Modified Stave Notation: How To Meet Individual Needs For Large Print Music

Partially sighted musicians using stave notation, and anyone who may be assisting, could find something called Modified Stave Notation very useful, says UKAAF’s Roger Firman. And it’s something that is particularly important in education

Modified Stave Notation is a term given to describe music presented in a large print format to aid musicians and anyone wanting to play or learn music who has vision impairment. The main idea is to enlarge the music notes and make a score more consistent, while also altering the proportions involved to make it more readable for this class of user. Very often, written descriptions are given at the opening of the score about any unusual, or any unusually small symbols, stating where the symbols appear.

MSN is now a standard adopted by the main music examination boards in the UK; instrumental and vocal grade boards (such as ABRSM and Trinity College London), along with GCSE and GCE boards (including AQA and Pearson/Edexcel) all now offer stave notation in their modified print papers as MSN in various styles. 

Why is this useful for visually-impaired musicians? Music is easier to read not only when the symbols and their placement and spacing is considered but also in the correspondence between the musical content and layout. A piece that is sixteen bars long is often arranged in four, four-bar phrases, one line of music for each phrase. Using more repeat and da capo markings may be helpful in keeping enlarged music down to a manageable quantity and also reduce page turns. This is particularly appropriate for solo music. 

Plus, a description of the structure of a piece often aids students in encouraging them to realise the amount of memorising they have to do is reduced where the music repeats. Careful analysis can also show where music subtly deviates from previous similar material. 

All MSN is also bespoke, as it’s tailor-made to individual requirements of both sight and context. There are many music notation packages which will produce MSN once the music needed is imported or inputted into the proprietary format. The most commonly used package is MuseScore (www.musescore.org). UKAAF’s partners at RNIB (Royal National Institute of Blind People) have a transcription service in Ivybridge, Devon (www.rnib.org.uk) and produce a great sample booklet showing different sizes, formats and different coloured paper.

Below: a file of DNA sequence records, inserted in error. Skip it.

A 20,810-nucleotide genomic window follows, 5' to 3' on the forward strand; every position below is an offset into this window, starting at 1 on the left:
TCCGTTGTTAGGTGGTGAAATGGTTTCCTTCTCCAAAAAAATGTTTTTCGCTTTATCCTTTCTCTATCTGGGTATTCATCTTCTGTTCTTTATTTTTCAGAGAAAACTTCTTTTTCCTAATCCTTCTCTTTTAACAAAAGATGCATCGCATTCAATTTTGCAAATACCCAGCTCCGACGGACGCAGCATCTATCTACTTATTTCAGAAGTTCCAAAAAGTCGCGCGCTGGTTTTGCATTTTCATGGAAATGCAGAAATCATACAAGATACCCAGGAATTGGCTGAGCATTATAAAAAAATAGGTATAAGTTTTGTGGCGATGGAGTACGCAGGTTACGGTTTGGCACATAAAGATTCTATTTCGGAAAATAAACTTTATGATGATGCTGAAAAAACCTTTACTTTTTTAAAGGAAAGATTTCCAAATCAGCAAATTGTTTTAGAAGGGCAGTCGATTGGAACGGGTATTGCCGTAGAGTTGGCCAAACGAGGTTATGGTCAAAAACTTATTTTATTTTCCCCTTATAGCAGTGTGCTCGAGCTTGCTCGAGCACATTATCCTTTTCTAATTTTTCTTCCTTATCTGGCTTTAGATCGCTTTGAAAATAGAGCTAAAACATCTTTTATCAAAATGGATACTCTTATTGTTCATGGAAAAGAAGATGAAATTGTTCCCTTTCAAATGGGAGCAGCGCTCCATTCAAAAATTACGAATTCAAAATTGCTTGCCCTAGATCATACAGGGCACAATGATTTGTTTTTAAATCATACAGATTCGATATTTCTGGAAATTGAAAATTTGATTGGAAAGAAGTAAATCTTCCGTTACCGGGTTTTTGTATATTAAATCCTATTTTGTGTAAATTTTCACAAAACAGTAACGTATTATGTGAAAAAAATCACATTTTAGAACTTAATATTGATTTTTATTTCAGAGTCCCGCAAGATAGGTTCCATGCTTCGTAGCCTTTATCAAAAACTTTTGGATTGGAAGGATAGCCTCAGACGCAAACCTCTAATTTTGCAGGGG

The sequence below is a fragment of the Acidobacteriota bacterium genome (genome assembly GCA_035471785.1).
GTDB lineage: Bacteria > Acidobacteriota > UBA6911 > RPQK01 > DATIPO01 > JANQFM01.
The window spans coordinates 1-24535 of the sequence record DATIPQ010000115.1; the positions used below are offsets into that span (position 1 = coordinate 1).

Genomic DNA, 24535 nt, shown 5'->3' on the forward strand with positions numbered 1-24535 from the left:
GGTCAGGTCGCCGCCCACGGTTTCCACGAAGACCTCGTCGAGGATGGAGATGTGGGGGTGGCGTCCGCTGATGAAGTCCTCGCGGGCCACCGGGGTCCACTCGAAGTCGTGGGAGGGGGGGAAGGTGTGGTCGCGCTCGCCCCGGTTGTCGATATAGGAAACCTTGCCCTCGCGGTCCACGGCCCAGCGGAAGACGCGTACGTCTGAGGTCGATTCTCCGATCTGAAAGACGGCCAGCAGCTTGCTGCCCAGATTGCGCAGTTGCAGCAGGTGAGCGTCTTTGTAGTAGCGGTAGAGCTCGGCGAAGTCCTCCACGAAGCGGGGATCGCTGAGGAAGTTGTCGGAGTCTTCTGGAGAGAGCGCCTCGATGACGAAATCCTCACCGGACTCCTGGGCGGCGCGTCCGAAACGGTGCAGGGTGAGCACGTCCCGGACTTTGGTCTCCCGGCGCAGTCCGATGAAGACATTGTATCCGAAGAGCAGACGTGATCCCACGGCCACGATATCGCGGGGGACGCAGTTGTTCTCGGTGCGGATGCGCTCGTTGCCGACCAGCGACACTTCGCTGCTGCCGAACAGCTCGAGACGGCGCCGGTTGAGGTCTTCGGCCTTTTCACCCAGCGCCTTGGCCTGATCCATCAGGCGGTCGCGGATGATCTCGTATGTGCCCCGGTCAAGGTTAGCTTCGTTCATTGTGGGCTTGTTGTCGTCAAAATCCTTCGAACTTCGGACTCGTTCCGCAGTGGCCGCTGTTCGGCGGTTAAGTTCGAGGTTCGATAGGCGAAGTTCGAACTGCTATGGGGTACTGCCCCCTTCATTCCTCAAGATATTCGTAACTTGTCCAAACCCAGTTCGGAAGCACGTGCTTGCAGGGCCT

Guidelines are also emerging as to how best to create MSN, which we have captured in a new UKAAF document, which went into a second edition about a year ago, B016:

  • In the chosen software package in layout settings or basic formats try to replicate the size of stave, now often measured in mms but formerly in rastrals. Write down this size
  • Decide on a portrait or landscape page format. Write down the preference. For some having fewer lines per page makes finding the next system easier. It also makes the printed music stay on a stand more easily. For others, portrait is more suitable, perhaps as it is easier to illuminate with a special clip light
  • Once stave line size has been altered in most packages all symbols are altered in proportion 
  • Whilst dealing with the stave lines, experiment with thickening and thinning the lines. Write down the new setting. 

There is actually an awful lot of very useful guidance on getting to grips with MSN in the UKAAF document, which I recommend you go to after this if MSN and all this discussion of the subtle art of musical notation piques your interest. At the same time, for those wishing to delve into more intricate aspects of modification of stave notation, acquiring an understanding of the art of stave notation itself is advisable: the current reference book in this field is Elaine Gould’s Behind Bars, published by Faber Music in 2011 (ISBN 0571514561). A warning, though! Once inside this fascinating book it may be some time before you come out! In modifying personal taste, rules and advice from this book can be broken of course, but such decisions are then based on knowing accepted practice first. 

Summing up, then, MSN is really going to help when a musician unable to fluently use stave notation as it originally appears, can do so with Modified Stave Notation. Other benefits are 

  • independence in being able to use a score without human aid or additional material
  • increased speed of working (particularly important for professional performers and music teachers)
  • the convenience of storage electronically—gone, hopefully, are the days of endless piles of dog-eared enlarged photocopies, which all look just the same and fall off any normal music stand!

Publicising the advantages of digital MSN will enable others to gain similar freedom and power, so I encourage you to find out more, spread the word, and even check out the great case studies of the benefits of MSN here.

head and shoulder picture of Roger Firman

The author, Roger Firman is on the board of UKAAF,

Roger is also Chief Executive at Golden Chord, a business dedicated to providing a high quality personalised transcription service for customers who require music, music-related and other materials in braille 

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